The Real Reason Texas Power Grids Failed

And can it be prevented from happening again?

The-Real-Reason-Texas-Power-Grids-Failed

During a week of historic snow and ice and record low freezing temperatures, the Texas power grid failed and left millions in the dark to fend for themselves. The winter storm wreaked havoc on the state and was responsible for one of the worst blackouts Texas has ever seen, potentially worse than those created by past hurricanes.

Officials say many factors are to blame for the blackouts, but right now, Texas residents want answers and a promise that it will never happen again. As of early Friday, just under 200,000 residents still lacked electricity, mostly due to downed power lines, trees, and water breaks in their homes. Millions of Texas residents are also still without safe and clean drinking water.

Meanwhile, there are investigations into the massive electrical grid failure, which the Electric Reliability Council of Texas (ERCOT) said was minutes or even seconds away from catastrophic failure. ERCOT manages almost 90 percent of Texas’s electric power, or the flow of electricity to over 26 million Texas residents.

Electric experts are saying some steps can prevent future problems with the electric grid, including increasing the state’s reserves and weatherizing electrical equipment to prepare for extreme weather.

While millions have had power restored to them after one of the deadliest winter storms to hit Texas, many had to brave record low temperatures at home, in the dark, with no heat.

Professor Daniel Cohan of Rice University said: “We need to better realize how vulnerable our energy systems are, both electricity and the vulnerability of electricity and natural gas systems together. This is going to take some regrouping, and there’s not going to be a single step. We’re going to need a portfolio of steps.”

The intense winter storm dumped ice and snow across the Midwest as well as the South, knocking out electricity while customers were turning up thermostats to keep warm during the frigid temperatures. All power sources were impacted — natural gas, coal, crude oil, solar, and wind production, all went offline. Pipelines froze, and it prevented the flow of crude and natural gas. But most of the outages occurred in Texas while the grid had to shed its load, unable to keep up with the rising demand.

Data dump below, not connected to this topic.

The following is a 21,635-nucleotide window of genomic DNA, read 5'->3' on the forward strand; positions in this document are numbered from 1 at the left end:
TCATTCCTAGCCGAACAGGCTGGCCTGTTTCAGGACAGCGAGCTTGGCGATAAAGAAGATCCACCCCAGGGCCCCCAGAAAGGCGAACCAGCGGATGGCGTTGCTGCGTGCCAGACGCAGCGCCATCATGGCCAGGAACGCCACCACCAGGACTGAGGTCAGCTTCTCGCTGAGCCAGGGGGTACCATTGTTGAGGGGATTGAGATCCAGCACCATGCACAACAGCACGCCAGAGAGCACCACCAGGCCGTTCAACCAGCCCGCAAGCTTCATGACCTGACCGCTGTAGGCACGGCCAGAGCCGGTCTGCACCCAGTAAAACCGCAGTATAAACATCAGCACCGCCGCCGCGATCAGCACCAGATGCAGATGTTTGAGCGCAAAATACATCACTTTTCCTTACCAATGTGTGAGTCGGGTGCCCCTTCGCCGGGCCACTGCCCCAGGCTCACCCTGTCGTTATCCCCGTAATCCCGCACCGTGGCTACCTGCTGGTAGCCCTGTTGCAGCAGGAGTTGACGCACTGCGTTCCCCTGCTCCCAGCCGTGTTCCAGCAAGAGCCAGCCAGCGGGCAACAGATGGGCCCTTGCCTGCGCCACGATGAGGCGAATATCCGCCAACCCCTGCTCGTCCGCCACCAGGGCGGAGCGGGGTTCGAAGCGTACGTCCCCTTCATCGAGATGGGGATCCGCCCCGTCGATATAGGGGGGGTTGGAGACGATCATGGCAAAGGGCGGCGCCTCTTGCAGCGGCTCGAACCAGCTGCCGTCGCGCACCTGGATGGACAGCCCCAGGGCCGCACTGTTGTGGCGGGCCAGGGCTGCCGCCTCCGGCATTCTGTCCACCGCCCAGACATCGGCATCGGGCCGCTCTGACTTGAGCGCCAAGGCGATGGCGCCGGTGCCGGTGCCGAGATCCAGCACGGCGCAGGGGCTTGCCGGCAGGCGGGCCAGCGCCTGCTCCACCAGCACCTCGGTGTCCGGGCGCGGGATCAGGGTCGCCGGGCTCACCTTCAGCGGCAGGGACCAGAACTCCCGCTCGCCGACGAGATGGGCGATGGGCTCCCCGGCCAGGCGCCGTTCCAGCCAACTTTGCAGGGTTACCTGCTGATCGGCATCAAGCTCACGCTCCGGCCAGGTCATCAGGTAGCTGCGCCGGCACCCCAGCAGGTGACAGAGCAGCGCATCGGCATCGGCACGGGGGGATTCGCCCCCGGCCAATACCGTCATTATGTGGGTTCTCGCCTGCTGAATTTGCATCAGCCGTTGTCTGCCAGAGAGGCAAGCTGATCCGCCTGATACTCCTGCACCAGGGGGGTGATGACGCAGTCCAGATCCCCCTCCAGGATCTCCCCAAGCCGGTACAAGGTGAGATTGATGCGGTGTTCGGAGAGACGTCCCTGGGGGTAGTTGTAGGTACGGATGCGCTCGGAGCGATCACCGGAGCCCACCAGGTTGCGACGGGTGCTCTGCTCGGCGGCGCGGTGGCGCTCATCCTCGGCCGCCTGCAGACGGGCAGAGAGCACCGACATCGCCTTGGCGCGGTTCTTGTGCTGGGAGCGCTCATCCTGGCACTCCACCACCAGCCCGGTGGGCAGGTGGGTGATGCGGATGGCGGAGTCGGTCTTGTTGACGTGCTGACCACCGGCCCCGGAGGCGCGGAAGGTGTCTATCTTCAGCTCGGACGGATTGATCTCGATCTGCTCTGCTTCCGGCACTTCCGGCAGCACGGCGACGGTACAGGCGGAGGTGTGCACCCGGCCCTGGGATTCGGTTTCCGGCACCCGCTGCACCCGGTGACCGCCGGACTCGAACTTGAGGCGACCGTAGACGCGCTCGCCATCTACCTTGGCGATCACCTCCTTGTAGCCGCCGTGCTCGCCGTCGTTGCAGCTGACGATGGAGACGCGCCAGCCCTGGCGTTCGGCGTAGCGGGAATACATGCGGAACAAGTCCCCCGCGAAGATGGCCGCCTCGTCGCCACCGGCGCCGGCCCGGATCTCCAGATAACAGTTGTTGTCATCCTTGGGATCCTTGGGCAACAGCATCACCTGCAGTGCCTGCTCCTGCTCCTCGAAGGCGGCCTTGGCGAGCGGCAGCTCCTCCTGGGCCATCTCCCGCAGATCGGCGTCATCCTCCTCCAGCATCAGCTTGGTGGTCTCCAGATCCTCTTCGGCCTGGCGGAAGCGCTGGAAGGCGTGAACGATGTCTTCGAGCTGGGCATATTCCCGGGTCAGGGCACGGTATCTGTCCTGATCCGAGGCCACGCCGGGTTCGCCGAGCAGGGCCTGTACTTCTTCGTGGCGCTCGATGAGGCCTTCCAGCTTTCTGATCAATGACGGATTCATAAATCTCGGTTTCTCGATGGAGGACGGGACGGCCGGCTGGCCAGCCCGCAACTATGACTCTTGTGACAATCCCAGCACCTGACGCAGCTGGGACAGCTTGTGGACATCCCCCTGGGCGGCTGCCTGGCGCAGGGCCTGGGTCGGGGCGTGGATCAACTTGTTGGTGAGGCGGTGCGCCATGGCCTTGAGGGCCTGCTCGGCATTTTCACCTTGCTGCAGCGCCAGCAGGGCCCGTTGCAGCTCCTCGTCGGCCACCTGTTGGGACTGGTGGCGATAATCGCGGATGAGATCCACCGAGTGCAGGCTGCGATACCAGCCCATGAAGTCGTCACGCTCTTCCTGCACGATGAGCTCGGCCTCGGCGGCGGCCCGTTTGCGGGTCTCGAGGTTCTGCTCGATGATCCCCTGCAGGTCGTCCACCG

The winter weather event was a rare one that impacted record numbers of people. This past weekend, every Texas county had a winter weather warning. Usually, if a weather event hits only some of the 254 counties, the unaffected areas can take overproduction. This time, it was impossible due to icy road conditions, which hampered travel and servicing of vital equipment.

While the Lone Star State is accustomed to extreme heat and even drought, the state’s infrastructure wasn’t made to withstand extremely cold temperatures or ice. The current infrastructure will meet the demands 99.9 percent of the time. But not for frigid weather.

Texas’s power grid is a stand-alone system that’s not regulated. ERCOT controls most of the power and operates and trades through supply and demand while bringing in the least expensive type of energy which it often does, rather than fortify its infrastructure.

Cohan said, “Texas has chosen to operate its power grid as an island.” The problem with that is that Texas can’t call on other states when it needs more electricity. Conversely, the state usually has more power than it needs during the spring and fall but can’t export it.

The bottom line is that ERCOT underestimated what the winter storm could do. It forecast how much power it needed under all eventualities, but what was realized exceeded all its estimates.

Electrical prices are now surging in Texas, while contract obligations are forcing utility companies to purchase power at any given price. The unregulated power market makes a bad situation even worse, and energy producers are purchasing megawatts through an open market. The increased cost is likely to be reflected on Texas residents’ utility bills.

Still, some people are saying that renewables are responsible for the blackouts because wind and solar went offline when frozen blades led to inoperable turbines. But most of the outages came from natural gas production issues.

Some analysts believe a slowdown in renewables will occur in Texas as natural gas producers expand their buildout. While renewables can’t increase production at will, coal and natural gas can, so it’s the easiest, quickest solution to the current problem.

But, energy storage could make renewables more dependable as an energy alternative.  However, some analysts point out that Texas isn’t incentivized to invest and make the changes and improvements needed.

Analysts from Raymond James noted, “The central idea is that power consumption can be temporarily curtailed in times of peak demand, but instead of doing it disruptively as is the case with load-shedding, it is done in a controlled manner.”

Texas Governor, Greg Abbot, said: “The Electric Reliability Council of Texas has been anything but reliable over the past 48 hours. Far too many Texans are without power and heat for their homes as our state faces freezing temperatures and severe winter weather. This is unacceptable.”

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